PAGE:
In a December 2017 article entitled “Hillsong Unites Believers and Those Old Agnostics John, Paul, George and Ringo,” The New York Times reported on Hillsong NYC’s successful Christmas service. The author of the article noted that “more than a thousand worshipers attended a Pentecostal singalong whose set list included Beatles hits like ‘Canʼt Buy Me Love’ and ‘Here Comes the Sun.’” The newspaper reporter explained what the leaders of Hillsong seemed to have forgotten: “The Beatles did not have a great relationship with Jesus Christ. In 1964, the band’s publicist told the Saturday Evening Post that the boys were ‘completely anti-Christ.’”

Carl Lentz's doctrinal eccentricities are well-known and documented. You have not specified whether your condemnation goes to Hillsong's music, or the entire organization. You seem to assume Carl Lentz's actions taint everything Hillsong does, at an organizational level - why? 

The true Church, past and present, has wrestled to balance the right use of music in its worship. In the Institutes of the Christian Religion, John Calvin documents this struggle. He offers a timeless truth: “Songs composed merely to tickle and delight the ear are unbecoming the majesty of the Church and cannot but be most displeasing to God.”[ii]

Yes. You have yet not explained the criteria by which you thereby condemn Hillsong. 

The rise of Hillsong music illustrates that much of today’s evangelical church has chosen to “tickle and delight the ear,” provoking God’s displeasure.

This statement impugns the intent of those who use Hillsong. On what basis do you make this charge of willful, deliberate "tickling?" 

Their syncretization of the world’s music with “Christian” themes yields a diluted gospel message,


exposes the abandonment of biblical separation,


grieves the Holy Spirit,

How? Why?

and embraces the enemy of Christ in an unequal yoke.


Therefore, the American Council of Christian Churches at its 77th annual convention, October 23-25, 2018, at the Bible Presbyterian Church of Collingswood, NJ, resolves to guard our worship by resisting the pressure to yoke ourselves with worldly music that appeals to the flesh and grieves our holy God.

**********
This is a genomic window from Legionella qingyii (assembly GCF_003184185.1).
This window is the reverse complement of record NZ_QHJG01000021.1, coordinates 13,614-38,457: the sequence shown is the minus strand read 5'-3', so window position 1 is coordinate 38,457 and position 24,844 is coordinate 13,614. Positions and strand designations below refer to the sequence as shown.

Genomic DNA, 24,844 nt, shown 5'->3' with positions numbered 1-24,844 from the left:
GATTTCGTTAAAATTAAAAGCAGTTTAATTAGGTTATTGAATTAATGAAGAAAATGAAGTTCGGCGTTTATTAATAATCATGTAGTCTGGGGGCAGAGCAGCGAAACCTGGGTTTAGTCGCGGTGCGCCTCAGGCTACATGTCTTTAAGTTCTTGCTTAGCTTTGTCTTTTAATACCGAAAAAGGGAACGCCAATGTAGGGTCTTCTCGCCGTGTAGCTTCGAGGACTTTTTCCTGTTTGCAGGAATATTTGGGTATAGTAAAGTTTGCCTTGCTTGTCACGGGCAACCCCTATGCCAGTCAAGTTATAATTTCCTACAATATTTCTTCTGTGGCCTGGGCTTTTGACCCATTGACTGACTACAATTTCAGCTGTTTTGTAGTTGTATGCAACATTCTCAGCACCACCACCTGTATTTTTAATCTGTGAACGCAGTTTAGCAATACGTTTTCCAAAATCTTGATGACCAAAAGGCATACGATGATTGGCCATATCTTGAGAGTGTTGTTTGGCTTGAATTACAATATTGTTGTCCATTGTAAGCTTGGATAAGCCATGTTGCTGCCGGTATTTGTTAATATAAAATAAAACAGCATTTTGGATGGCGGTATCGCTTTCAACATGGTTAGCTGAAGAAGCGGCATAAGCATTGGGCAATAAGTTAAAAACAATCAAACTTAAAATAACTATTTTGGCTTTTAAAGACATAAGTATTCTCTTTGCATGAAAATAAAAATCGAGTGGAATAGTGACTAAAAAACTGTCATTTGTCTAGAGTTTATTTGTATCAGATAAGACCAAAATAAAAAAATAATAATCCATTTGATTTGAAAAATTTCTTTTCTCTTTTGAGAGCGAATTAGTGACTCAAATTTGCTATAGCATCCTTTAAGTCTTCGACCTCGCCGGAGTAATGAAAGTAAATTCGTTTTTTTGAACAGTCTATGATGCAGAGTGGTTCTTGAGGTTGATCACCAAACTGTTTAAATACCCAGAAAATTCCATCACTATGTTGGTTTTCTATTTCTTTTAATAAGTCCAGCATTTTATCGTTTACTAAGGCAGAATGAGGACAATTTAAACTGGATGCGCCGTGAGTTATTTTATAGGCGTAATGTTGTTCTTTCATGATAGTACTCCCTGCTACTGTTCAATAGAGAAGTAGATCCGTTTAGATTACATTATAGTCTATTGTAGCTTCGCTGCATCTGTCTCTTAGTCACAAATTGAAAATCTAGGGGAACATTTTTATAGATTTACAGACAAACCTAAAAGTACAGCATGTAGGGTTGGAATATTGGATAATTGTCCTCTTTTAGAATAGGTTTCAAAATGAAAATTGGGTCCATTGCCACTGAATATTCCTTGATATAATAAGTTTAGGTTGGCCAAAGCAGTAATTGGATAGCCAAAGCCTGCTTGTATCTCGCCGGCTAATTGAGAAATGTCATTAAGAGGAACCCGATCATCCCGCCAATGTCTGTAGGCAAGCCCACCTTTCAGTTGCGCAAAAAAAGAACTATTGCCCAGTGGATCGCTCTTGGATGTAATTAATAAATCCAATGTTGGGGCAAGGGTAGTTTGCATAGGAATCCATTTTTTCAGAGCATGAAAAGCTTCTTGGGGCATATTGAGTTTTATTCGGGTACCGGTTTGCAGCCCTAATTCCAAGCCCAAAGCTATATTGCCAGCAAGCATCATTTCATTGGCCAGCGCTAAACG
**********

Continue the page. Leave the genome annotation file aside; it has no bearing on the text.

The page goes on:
You have not established this allegation; you are simply making statements. 

We will heed the Apostle Paul’s admonition of Colossians 3:16: “Let the word of Christ dwell in you richly in all wisdom; teaching and admonishing one another in psalms and hymns and spiritual songs, singing with grace in your hearts to the Lord.”

Do you not believe Hillsong songs can be used to teach and admonish? Can they not be sung with grace in the hearts of the worshippers? Why not? Please explain. 

And we will allow no concord between Christ and Belial as we seek to perfect holiness in the fear of the Lord (2 Cor. 6:15, 7:1).

You are saying Hillsong is inherently wicked, but you have not substantiated this allegation. I wish you luck in perfecting your holiness. Your organization also needs to auto-redirect your old website to the current one; the old one lies abandoned in cyberspace and may confuse many people. 

Tyler is a pastor in Olympia, WA and works in State government. He's the author of the book What's It Mean to Be a Baptist?

Ron Bean's picture

The previous remarks challenging the ACCC's resolution reminded how things have changed. In the pre-internet days, which really weren't that long ago, statements like this seemed to go unchallenged. In those days people with questions or challenges had no forum to express themselves which, IMO, led the leadership of the group to assume that everyone agreed with them. I suspect that what has happened is that those who disagreed with these types of statements chose to just quietly leave these fellowships making them a shadow of what they used to be.

"Some things are of that nature as to make one's fancy chuckle, while his heart doth ache." John Bunyan

Ed Vasicek's picture

When people have an agenda to maintain extra-biblical traditions or remnants of a fading culture, they can always present an argument -- of some sort.  Any argument will do, really.

Things like using selective reasoning, appealing to the emotions, and labeling anything new as "worldly" and anything vintage as "godly" are reasons why, for many years, I distanced myself from fundamentalism.  You have to try to be fair, and not just be concerned about persuasion.

I am glad that much of fundamentalism has (or is beginning) to get over this.


"The Midrash Detective"